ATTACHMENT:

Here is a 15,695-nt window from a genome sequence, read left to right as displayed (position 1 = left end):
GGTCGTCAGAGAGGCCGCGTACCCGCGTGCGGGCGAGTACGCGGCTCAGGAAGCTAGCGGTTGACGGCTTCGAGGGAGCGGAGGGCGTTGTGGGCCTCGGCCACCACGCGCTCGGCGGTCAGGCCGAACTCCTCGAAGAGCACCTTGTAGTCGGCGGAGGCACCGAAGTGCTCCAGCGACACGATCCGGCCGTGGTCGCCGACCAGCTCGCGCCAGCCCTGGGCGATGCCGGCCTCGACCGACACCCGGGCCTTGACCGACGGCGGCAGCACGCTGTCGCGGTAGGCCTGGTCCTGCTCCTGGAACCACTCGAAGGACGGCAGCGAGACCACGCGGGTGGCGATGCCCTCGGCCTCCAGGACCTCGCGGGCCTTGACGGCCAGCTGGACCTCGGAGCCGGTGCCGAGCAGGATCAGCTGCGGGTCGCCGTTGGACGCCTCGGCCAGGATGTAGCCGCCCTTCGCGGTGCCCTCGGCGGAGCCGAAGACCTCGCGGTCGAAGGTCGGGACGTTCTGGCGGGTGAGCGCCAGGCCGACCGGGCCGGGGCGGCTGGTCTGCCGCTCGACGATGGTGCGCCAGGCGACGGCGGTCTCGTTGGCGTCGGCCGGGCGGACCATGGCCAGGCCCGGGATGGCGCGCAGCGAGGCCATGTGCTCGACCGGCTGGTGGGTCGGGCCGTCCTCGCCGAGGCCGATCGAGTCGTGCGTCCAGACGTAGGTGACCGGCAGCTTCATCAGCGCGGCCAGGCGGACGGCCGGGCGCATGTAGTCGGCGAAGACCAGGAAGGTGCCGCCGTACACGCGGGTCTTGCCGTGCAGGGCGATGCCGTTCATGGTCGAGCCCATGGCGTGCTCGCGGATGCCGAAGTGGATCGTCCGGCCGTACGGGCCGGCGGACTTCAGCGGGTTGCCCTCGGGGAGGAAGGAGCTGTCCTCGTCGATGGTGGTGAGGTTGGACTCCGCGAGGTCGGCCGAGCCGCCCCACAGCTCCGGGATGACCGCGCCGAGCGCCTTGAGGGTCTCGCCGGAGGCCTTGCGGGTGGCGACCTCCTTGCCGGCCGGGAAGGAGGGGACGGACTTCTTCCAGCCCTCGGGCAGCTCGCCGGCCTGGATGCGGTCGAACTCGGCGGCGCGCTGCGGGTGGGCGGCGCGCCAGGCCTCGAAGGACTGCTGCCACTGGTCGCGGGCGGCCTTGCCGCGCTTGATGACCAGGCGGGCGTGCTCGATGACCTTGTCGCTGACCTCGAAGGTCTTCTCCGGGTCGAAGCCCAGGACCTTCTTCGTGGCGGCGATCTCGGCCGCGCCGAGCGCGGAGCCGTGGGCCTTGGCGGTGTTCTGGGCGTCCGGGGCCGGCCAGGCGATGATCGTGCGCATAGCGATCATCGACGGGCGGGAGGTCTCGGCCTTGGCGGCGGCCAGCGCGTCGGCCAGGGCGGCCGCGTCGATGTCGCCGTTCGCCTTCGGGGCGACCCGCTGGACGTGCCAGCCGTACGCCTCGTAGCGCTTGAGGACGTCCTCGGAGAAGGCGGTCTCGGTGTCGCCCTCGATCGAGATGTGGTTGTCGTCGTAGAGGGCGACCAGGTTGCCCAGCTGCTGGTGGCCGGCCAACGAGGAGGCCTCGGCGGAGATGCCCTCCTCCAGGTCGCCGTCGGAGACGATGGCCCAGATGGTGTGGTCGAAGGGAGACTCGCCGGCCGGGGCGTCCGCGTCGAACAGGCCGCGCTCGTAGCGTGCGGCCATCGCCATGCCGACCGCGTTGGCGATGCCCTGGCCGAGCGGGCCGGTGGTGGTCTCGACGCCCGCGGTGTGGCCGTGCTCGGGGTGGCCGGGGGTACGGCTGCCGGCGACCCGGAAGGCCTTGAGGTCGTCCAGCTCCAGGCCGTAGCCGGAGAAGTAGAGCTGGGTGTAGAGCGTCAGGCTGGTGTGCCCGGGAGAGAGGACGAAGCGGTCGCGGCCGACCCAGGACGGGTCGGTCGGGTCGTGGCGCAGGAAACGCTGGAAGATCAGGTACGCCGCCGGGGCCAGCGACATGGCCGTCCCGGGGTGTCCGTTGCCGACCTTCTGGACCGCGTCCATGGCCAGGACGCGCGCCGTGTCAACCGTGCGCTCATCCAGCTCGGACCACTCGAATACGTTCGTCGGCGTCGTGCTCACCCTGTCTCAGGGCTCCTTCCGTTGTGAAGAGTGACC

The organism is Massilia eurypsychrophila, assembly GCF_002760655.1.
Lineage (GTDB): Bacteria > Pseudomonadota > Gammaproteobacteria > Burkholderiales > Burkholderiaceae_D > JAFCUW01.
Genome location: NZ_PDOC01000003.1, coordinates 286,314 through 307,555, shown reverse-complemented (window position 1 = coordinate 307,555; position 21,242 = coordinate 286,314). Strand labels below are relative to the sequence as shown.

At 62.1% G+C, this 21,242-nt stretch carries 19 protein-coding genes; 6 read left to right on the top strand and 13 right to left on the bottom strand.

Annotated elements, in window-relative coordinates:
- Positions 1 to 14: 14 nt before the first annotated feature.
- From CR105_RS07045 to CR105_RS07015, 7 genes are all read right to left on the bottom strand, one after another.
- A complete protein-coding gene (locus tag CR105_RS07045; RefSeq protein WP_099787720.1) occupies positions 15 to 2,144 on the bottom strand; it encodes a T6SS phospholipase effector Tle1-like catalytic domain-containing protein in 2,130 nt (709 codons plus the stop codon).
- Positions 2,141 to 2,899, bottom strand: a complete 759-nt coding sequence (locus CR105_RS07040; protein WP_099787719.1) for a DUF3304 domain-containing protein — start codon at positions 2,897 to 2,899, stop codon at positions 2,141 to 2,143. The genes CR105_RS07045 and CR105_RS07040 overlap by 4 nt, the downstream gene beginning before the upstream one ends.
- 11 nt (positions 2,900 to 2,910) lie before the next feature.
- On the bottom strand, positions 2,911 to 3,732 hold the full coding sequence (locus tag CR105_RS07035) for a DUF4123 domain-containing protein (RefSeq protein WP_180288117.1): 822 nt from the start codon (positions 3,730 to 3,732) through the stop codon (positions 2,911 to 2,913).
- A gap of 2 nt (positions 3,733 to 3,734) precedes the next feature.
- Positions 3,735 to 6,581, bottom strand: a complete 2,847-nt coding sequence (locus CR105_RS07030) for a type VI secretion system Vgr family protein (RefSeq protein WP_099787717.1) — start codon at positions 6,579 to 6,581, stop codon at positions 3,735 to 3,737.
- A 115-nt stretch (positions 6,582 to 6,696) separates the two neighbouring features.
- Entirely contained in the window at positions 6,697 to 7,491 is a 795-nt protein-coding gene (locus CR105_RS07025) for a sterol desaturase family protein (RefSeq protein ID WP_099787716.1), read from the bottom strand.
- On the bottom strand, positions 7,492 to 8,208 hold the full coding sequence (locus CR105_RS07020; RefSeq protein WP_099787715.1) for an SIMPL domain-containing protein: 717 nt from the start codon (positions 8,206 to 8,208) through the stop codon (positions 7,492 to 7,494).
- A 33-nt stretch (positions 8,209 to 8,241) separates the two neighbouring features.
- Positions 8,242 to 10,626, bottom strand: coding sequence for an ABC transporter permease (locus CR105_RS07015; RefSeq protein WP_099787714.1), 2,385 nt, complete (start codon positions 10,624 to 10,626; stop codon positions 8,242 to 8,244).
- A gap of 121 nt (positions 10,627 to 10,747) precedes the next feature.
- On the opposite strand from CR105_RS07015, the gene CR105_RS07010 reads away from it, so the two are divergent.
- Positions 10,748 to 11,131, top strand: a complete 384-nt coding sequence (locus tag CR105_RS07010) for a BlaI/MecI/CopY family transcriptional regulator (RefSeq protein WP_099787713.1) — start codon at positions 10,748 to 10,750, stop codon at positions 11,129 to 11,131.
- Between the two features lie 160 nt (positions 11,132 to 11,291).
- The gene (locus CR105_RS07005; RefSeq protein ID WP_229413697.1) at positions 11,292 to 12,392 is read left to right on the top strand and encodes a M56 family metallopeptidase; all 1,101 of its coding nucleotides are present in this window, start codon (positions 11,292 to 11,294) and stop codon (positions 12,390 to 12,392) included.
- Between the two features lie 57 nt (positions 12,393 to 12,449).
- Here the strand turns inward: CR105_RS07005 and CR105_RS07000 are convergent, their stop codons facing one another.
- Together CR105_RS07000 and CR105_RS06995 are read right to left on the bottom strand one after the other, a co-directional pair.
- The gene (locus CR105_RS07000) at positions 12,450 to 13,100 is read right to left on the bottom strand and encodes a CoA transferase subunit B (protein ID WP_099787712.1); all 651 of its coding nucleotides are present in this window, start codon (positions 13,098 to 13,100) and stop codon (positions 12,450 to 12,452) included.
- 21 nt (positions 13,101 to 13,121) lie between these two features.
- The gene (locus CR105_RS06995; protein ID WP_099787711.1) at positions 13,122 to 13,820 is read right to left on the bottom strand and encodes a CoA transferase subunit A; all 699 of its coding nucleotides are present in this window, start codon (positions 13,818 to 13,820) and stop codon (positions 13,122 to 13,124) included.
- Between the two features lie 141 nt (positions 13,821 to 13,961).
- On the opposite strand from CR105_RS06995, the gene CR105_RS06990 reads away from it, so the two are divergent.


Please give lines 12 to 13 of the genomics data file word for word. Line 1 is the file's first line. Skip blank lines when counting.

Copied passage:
- 11 nt (positions 2,900 to 2,910) lie before the next feature.
- On the bottom strand, positions 2,911 to 3,732 hold the full coding sequence (locus tag CR105_RS07035) for a DUF4123 domain-containing protein (RefSeq protein WP_180288117.1): 822 nt from the start codon (positions 3,730 to 3,732) through the stop codon (positions 2,911 to 2,913).